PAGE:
The Dodgers couldn’t sign anyone for more than $300,000 in the 2015-16 or 2017-18 signing periods, so they aggressively attacked the 2018-19 period when they were out of the penalty box. That allowed them to beat other teams to the punch on Diego Cartaya, who ranked as the No. 3 international prospect for July 2 last year and the top player available from Venezuela. Some teams considered him the top overall international prospect in the class.
Here’s Badler on the Giants during the same period:
Out of the penalty in 2018, the Giants paid $2.6 million to sign Dominican shortstop Marco Luciano, the top 16-year-old prospect available last year and the No. 2 overall prospect, behind only Cuban center fielder Victor Victor Mesa. Luciano, now 17, has big offensive upside.
Here are the Washington Nationals, this year via MLB.com:
After spending the past two seasons using its international slot money to fill out depth, Washington targeted a few key players this year and landed one of the top pitchers from Venezuela.
The group was headlined by right-hander Andry Lara, No. 16 on MLB Pipeline’s Top 30 International Prospects list, who signed a deal worth $1.25 million, sources told MLB.com’s Jesse Sanchez.
The White Sox did spent a significant amount of money on an international prospect in their return to the forum, handing $2.5 million to shortstop Yolbert Sanchez. Yet it doesn’t mark a genuine return to competition because Sanchez will be 23 years old before he sees his first stateside action. He defected from Cuba, as did three of the White Sox’ top international signings from the previous year, and one of their max signings from the year before that.
Besides Sanchez, the White Sox tried their hand at Tatis lightning striking twice (whoa, Tatis Lightning) with Fernando’s brother Elijah, along with a few other low-six-figure signings, but they finished the initial flurry of signing with $2 million in reserve. They’ve since traded three-quarters of that to the Texas Rangers for two rookie-ball pitchers with no upward traction and a 23-year-old who has a .619 OPS in three tries at the short-season Northwest League. Sure, the White Sox have saved $1.75 million in buyouts, but why should we even care when the team is carrying a bottom-third payroll in a top-three market?
There isn’t yet a satisfying reason why the White Sox seem either indifferent to or frozen out of the international market save Cuban defectors. Once can only reverse-engineer a reason, in that the White Sox haven’t matriculated a traditional international signing beyond A-ball success since Paddy arrived in 2011. Micker Adolfo, who signed at the age (16) and bonus level ($1.6 million) typical of top talent, still reflects the White Sox’ best shot at glory six grueling seasons later.
It’s here where I wonder about what will be the most damaging aspect of the Fernando Tatis Jr. trade. Obviously the White Sox dealt away a future star they could sorely use for James Shields before he played a professional game, and that sucks. But more than the immediate MLB production and projectability they lack, I wonder what the White Sox’ attitude toward international development would look like if they had a Tatis showing all the benefits of doing it right. I wonder how international prospects would view the White Sox if they had anybody who used the Sox system to springboard into stardom.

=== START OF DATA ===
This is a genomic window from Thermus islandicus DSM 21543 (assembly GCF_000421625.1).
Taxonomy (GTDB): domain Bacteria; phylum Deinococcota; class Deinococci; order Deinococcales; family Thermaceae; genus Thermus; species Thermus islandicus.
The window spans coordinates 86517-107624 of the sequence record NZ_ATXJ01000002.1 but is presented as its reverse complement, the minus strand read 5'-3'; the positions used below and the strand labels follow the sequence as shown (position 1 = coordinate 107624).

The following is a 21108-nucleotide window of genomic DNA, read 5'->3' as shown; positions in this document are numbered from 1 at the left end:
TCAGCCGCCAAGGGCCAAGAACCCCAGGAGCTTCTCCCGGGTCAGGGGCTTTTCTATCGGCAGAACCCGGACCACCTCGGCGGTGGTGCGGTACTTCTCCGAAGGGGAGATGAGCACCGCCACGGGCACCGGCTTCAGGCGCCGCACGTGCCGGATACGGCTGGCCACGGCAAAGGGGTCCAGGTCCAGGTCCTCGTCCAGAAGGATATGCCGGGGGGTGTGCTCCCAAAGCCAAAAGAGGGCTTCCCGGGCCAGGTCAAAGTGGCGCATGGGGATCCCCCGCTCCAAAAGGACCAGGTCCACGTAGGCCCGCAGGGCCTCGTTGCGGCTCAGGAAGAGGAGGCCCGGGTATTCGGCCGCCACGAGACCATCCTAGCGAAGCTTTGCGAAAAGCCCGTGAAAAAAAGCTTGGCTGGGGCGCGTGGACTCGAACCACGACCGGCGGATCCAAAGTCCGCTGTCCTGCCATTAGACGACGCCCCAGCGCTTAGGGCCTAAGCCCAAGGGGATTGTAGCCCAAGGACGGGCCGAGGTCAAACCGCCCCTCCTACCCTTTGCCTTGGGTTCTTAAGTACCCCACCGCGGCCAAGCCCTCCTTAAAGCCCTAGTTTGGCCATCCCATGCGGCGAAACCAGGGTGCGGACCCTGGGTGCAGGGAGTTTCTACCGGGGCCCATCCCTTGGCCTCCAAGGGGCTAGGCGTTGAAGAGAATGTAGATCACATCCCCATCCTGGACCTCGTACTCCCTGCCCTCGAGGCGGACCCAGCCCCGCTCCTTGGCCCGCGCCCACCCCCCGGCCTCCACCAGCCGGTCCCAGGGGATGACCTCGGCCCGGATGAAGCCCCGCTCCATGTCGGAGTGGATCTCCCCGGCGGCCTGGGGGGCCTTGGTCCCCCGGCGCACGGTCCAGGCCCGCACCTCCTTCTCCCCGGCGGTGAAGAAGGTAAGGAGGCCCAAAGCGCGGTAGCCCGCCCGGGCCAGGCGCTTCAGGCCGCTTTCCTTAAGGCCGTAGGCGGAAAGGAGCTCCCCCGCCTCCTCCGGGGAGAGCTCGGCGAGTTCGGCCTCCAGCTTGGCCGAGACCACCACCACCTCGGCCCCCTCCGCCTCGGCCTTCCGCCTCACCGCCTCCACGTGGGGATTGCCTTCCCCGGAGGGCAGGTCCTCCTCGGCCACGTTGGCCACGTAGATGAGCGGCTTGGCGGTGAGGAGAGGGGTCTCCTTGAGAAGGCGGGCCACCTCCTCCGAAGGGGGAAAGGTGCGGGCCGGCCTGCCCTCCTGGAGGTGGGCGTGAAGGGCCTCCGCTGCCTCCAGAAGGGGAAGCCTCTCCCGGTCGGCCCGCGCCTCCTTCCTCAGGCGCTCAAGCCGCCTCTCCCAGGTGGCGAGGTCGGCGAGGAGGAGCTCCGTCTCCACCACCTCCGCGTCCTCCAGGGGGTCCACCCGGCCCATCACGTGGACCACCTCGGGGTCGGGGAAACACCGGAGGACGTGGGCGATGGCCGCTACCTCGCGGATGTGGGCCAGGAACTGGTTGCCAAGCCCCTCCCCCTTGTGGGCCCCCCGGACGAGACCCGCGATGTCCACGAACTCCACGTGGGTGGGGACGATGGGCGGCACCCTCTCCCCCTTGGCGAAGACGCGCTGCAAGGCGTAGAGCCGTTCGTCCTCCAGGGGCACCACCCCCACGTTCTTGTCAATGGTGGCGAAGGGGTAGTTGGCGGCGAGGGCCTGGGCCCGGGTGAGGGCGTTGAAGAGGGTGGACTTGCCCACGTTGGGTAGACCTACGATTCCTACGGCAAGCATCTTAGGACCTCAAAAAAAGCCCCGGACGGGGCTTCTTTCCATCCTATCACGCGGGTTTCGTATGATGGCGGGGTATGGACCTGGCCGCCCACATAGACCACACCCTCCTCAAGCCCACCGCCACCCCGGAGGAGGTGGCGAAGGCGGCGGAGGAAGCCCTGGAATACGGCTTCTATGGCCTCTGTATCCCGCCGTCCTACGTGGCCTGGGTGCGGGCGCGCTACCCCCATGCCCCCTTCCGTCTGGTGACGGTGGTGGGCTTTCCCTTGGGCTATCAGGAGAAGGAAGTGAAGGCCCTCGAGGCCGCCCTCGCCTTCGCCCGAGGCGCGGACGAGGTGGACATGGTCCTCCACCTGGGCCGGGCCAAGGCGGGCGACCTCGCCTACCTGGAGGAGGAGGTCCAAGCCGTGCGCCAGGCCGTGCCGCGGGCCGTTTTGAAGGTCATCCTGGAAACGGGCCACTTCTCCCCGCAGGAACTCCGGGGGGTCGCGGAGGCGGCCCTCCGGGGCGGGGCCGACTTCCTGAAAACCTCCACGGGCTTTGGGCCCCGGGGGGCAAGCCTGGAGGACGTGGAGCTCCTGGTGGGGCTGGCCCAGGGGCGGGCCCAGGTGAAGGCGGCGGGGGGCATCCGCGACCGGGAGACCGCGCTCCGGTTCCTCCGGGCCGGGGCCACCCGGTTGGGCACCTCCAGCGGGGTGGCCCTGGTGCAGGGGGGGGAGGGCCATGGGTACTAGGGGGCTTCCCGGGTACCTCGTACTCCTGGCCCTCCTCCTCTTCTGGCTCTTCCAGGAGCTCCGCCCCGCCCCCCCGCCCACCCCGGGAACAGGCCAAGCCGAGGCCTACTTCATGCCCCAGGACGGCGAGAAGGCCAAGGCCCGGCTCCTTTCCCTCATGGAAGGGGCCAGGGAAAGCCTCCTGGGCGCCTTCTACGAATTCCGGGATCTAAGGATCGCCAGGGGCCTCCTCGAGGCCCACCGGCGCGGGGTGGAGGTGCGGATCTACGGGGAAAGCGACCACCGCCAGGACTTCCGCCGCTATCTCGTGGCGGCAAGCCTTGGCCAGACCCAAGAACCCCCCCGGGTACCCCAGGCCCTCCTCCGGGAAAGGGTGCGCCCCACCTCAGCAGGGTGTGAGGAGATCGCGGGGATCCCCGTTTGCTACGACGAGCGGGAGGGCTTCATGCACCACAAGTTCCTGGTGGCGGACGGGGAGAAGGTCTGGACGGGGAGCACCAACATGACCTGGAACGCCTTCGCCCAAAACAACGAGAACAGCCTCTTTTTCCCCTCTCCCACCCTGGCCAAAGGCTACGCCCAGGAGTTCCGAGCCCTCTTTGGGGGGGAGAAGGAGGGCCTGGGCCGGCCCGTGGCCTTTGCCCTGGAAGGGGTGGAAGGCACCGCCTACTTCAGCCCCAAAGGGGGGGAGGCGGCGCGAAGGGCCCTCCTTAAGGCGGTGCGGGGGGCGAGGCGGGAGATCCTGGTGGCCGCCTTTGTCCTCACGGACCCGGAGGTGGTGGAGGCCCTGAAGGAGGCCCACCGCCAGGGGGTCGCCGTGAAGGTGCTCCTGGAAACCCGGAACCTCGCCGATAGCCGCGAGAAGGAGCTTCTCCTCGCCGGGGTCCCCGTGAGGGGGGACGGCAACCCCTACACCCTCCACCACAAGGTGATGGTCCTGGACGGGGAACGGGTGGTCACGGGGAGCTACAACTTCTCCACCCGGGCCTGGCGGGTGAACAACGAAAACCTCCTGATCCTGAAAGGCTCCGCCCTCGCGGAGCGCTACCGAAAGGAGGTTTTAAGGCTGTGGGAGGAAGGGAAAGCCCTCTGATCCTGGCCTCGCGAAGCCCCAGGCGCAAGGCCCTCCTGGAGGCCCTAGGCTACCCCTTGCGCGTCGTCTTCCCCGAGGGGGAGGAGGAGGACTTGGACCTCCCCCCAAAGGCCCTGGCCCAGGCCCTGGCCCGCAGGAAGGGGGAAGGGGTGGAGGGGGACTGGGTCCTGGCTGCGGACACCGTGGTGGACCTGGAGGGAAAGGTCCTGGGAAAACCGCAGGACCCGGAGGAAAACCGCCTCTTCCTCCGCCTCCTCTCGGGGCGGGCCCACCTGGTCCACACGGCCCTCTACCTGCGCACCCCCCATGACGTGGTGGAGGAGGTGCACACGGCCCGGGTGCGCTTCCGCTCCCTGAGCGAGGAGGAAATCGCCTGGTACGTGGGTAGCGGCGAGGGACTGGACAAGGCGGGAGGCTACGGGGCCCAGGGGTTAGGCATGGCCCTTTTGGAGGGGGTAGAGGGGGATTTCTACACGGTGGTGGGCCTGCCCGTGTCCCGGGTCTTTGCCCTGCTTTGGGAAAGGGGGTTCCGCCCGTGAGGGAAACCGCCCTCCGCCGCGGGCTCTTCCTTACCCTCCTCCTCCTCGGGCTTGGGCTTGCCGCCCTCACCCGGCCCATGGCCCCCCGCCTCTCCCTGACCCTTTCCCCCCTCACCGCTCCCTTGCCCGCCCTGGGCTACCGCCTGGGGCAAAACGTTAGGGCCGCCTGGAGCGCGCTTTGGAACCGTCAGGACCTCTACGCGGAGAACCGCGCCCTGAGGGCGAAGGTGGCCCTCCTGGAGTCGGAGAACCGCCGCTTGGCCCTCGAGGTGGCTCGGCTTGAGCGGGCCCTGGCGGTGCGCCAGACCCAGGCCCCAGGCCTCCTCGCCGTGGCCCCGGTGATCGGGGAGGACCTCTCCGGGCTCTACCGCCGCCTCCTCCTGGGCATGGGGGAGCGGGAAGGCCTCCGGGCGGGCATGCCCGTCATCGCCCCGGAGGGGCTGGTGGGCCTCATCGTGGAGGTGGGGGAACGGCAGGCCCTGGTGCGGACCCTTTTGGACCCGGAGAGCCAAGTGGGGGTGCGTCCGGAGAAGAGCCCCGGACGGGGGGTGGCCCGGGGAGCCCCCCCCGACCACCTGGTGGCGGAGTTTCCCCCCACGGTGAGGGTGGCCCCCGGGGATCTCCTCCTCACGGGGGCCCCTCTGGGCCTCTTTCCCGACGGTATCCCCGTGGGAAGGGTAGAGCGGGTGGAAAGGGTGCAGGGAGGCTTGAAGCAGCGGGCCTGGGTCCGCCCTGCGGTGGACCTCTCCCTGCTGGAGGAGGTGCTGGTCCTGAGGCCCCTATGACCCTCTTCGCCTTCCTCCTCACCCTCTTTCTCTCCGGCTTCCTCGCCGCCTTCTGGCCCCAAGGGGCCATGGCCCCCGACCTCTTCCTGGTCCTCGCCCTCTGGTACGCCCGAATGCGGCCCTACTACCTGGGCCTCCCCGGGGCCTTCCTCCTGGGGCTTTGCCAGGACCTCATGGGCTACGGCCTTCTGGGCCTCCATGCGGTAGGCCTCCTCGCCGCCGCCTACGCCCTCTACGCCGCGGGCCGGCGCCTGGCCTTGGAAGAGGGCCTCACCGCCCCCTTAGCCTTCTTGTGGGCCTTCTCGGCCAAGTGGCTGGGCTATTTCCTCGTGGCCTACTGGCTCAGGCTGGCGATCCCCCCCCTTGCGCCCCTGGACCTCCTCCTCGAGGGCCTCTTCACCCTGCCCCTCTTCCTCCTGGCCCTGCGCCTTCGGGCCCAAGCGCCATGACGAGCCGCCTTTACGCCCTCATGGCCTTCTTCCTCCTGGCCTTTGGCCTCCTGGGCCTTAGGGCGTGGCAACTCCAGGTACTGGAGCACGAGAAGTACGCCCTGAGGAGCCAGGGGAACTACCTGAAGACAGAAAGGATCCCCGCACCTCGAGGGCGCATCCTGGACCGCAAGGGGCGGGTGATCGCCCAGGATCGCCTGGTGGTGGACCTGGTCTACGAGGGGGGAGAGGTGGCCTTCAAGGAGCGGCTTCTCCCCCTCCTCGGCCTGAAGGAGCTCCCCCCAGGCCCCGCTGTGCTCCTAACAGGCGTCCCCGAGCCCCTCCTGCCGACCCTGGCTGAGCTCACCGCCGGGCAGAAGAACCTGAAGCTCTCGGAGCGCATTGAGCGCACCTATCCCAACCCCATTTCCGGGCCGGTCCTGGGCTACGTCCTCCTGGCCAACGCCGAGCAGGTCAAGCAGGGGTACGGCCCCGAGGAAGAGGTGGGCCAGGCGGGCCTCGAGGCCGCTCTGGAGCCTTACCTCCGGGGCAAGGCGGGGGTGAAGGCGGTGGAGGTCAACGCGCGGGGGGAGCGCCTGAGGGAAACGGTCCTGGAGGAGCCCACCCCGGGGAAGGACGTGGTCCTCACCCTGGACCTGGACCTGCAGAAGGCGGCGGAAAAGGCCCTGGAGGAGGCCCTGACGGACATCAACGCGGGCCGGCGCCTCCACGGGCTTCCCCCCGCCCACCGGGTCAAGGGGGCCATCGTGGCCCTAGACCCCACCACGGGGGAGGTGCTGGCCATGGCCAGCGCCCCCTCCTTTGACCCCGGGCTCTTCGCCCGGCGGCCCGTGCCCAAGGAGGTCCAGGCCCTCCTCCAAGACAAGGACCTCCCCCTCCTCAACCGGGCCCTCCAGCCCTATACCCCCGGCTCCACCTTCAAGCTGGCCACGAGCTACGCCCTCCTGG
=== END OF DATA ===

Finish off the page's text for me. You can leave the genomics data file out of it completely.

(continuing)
Maybe Adolfo will be that guy. Maybe Lenyn Sosa’s slow-but-steady progress in Kannapolis at age 19 will result in a dynamic 2020 at Winston-Salem. Maybe Jose Rodriguez will perform well enough for a full-season affiliate for everybody to learn who he is and how they got them. Dollar amounts don’t always tell the whole story, but when Robert’s $26 million bonus is the only expenditure yielding returns, maybe the White Sox are the proverbial poor man who always pays twice, only now they’re less willing to pay at all, at least until an international draft arrives to complete the bending of the amateur market to the White Sox’ will.
If you’re looking for silver lining, the disregard of international money removes one obstacle from signing top-tier free agent talent. Any free agent who rejects a qualifying offer and signs for more than $50 million requires the signing team’s second-highest draft pick and $500,000 of international money. The Nova trade shows that they’ll hand over the $500,000 themselves, so that shouldn’t get in the way of pursuing Gerrit Cole or whoever else clears that bar.
That part just requires faith in the White Sox setting a market. They were in a perfect position to do so last offseason, but they spent the whole winter asking to be outbid, and their wish was eventually granted. In response, Rick Hahn gave his the-haters-said-we-would-never speech a one-year extension. The disappointing finishes for the Padres and Phillies reduced the heat, but now it’s back on.
The lengthy timetable for international prospect realization makes it easy to write off in an isolated year, but it’s a big-picture issue. The White Sox’ pre-rebuild farm rankings show how hard it is for a farm system to produce talent on a reliable basis when it abstains from meaningful international investment. If they’re trying to build a pipeline with one hand tied behind their back while handcuffing themselves in free agency, the math says they’re going to be short of hands when all of them are supposed to be on the deck.